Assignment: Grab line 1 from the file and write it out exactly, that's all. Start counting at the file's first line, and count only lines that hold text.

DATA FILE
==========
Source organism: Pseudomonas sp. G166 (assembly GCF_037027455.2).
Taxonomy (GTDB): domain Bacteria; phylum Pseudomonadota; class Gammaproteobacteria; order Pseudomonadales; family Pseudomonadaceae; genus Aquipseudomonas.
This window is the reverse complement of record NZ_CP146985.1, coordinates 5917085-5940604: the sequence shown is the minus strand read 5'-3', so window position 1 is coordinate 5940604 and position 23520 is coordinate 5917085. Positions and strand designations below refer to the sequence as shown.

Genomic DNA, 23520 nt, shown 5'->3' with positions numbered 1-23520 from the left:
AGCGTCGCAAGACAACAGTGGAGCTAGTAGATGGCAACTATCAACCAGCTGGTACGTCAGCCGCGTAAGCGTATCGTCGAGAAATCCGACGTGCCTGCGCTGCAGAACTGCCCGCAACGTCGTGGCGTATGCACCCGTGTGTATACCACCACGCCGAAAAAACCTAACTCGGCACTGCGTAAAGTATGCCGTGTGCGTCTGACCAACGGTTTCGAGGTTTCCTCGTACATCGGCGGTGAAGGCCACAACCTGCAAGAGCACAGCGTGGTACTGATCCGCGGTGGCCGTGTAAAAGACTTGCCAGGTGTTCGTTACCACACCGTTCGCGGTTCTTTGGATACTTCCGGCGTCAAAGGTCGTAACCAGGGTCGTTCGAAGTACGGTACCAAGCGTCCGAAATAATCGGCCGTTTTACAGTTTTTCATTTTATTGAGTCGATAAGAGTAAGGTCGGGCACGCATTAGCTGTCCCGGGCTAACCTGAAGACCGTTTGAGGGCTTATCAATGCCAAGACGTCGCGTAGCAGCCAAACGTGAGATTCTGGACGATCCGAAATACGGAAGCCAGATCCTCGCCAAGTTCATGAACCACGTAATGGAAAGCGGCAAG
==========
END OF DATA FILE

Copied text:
Source organism: Pseudomonas sp. G166 (assembly GCF_037027455.2).